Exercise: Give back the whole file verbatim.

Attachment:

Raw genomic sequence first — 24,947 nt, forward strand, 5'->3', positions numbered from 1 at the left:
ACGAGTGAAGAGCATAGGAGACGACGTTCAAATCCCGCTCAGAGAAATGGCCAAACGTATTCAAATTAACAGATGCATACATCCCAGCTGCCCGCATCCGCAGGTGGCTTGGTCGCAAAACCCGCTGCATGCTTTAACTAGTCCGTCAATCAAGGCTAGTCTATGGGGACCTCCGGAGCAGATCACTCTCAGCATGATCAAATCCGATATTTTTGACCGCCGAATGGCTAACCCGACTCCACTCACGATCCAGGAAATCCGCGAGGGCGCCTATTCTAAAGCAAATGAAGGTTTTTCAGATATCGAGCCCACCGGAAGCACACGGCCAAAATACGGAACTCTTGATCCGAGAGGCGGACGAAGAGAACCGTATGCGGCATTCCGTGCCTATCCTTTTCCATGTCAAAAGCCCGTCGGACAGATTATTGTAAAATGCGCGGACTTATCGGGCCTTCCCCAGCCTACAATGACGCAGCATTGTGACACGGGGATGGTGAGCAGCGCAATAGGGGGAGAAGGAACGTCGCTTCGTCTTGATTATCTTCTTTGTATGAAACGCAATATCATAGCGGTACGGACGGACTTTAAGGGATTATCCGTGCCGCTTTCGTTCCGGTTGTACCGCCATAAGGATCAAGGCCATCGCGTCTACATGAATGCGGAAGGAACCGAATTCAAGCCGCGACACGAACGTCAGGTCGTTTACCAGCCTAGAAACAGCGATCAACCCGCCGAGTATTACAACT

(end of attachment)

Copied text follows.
Raw genomic sequence first — 24,947 nt, forward strand, 5'->3', positions numbered from 1 at the left:
ACGAGTGAAGAGCATAGGAGACGACGTTCAAATCCCGCTCAGAGAAATGGCCAAACGTATTCAAATTAACAGATGCATACATCCCAGCTGCCCGCATCCGCAGGTGGCTTGGTCGCAAAACCCGCTGCATGCTTTAACTAGTCCGTCAATCAAGGCTAGTCTATGGGGACCTCCGGAGCAGATCACTCTCAGCATGATCAAATCCGATATTTTTGACCGCCGAATGGCTAACCCGACTCCACTCACGATCCAGGAAATCCGCGAGGGCGCCTATTCTAAAGCAAATGAAGGTTTTTCAGATATCGAGCCCACCGGAAGCACACGGCCAAAATACGGAACTCTTGATCCGAGAGGCGGACGAAGAGAACCGTATGCGGCATTCCGTGCCTATCCTTTTCCATGTCAAAAGCCCGTCGGACAGATTATTGTAAAATGCGCGGACTTATCGGGCCTTCCCCAGCCTACAATGACGCAGCATTGTGACACGGGGATGGTGAGCAGCGCAATAGGGGGAGAAGGAACGTCGCTTCGTCTTGATTATCTTCTTTGTATGAAACGCAATATCATAGCGGTACGGACGGACTTTAAGGGATTATCCGTGCCGCTTTCGTTCCGGTTGTACCGCCATAAGGATCAAGGCCATCGCGTCTACATGAATGCGGAAGGAACCGAATTCAAGCCGCGACACGAACGTCAGGTCGTTTACCAGCCTAGAAACAGCGATCAACCCGCCGAGTATTACAACT